The high numbers of soldiers who have suffered traumatic brain injuries associated with the wars in Iraq and Afghanistan face an array of health challenges, including post-traumatic stress disorder (PTSD) and other mental health issues.
Now new research published in Neurology®, the medical journal of the American Academy of Neurology, highlights another finding: these soldiers are at a significantly high risk of developing epilepsy even decades after the brain injury occurred.
It’s unclear how head injuries cause epilepsy, however, especially so many years later. In some individuals, the seizures can be very subtle and difficult to identify. People may have memory problems, unexplained changes in behavior, emotional outbursts, or times when they stare into space.
Because each of these symptoms can also be caused by other problems associated with post-traumatic brain injury, the presence of epilepsy is not always identified.
For the study, researchers asked 199 veterans who experienced a brain injury 35 years prior whether they ever had a seizure. They were also given intelligence tests. The group underwent scans to detect brain lesions.
Of the 199 people, about 44 percent developed post-traumatic epilepsy.
“For a surprising 13 percent, the post-traumatic epilepsy didn’t show up until more than 14 years after the brain injury,” said study author Jordan Grafman, PhD, of the National Institute of Neurological Disorders and Stroke in Bethesda, Md.
Cognitive decline later in life was also seen among some of the veterans with seizure disorders. This was assessed by comparing past scores on the Armed Forces Qualification Test (which is given to potential soldiers to measure mental ability) to more recent ones.
“You can have an injury and get better, but with time, people don’t always do as well as they should,” said Dr. Gerald Grant, associate professor of neurosurgery at Duke University in Durham, N.C., and a former Air Force neurosurgeon.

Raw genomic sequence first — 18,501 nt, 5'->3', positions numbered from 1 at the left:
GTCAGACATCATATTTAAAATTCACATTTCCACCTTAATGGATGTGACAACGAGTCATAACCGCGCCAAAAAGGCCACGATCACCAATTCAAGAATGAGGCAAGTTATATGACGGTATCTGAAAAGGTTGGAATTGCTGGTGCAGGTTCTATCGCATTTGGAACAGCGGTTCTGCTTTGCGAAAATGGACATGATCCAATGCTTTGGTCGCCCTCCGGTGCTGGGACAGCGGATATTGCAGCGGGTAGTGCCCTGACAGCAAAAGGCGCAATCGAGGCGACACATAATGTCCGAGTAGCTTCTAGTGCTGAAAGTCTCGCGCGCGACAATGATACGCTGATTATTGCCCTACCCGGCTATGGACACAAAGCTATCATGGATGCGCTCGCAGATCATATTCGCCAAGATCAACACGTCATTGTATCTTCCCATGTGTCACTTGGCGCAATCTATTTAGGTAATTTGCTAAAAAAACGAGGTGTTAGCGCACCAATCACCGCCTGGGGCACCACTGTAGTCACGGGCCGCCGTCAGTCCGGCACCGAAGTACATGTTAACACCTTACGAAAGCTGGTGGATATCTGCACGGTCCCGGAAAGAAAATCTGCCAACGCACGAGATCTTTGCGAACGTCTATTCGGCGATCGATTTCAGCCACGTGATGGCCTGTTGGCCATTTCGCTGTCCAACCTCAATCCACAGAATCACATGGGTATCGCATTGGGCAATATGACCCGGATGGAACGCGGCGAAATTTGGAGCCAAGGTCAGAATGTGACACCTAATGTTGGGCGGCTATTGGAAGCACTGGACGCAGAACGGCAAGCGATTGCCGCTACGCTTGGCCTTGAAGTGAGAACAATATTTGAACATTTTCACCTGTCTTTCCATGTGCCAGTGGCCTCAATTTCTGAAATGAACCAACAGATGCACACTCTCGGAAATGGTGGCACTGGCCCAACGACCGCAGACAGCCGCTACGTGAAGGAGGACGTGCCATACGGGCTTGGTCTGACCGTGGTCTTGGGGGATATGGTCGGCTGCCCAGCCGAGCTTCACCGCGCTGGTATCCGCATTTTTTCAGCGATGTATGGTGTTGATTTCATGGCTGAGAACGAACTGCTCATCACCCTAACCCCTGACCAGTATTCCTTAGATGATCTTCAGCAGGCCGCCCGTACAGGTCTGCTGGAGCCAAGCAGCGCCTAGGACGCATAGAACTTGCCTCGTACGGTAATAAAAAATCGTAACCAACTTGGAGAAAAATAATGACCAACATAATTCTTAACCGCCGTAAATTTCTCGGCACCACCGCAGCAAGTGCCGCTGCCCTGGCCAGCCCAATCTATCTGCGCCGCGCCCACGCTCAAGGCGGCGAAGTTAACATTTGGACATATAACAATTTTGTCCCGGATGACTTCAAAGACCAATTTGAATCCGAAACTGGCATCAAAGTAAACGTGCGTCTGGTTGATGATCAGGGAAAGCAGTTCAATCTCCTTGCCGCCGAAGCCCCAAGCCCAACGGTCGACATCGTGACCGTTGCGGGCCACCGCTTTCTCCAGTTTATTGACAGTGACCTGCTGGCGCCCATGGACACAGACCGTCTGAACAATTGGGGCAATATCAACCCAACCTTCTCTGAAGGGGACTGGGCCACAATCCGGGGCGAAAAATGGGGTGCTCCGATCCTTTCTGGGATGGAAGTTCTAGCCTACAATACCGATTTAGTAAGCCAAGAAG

The study also found that some vets who had developed post-traumatic epilepsy experienced worsening of seizures over the years.
In the most recent year that the study participants reported their seizures, a quarter had simple partial seizures during which people stay alert and can recall what happened that had progressed into generalized seizures, which can trigger a loss of consciousness.
The seizures occurred despite the fact that more than 88% of those with post-traumatic epilepsy were on anti-epilepsy drugs.
“Given the better chances of survival in soldiers fighting in conflicts today, our research suggests that all veterans with a traumatic brain injury should be routinely screened for post-traumatic epilepsy, even decades after the injury,” said Dr. Grafman.
“This research strongly suggests that veterans with brain injury will require long-term neurology care.”
The one bright light on the horizon is that major new research is beginning into ways to predict exactly who is most at risk and how to protect their vulnerable brains. Among the efforts are pilot studies to see if the newer seizure-treating drugs Topamax or Keppra might actually prevent epilepsy if they’re taken immediately after a serious brain injury.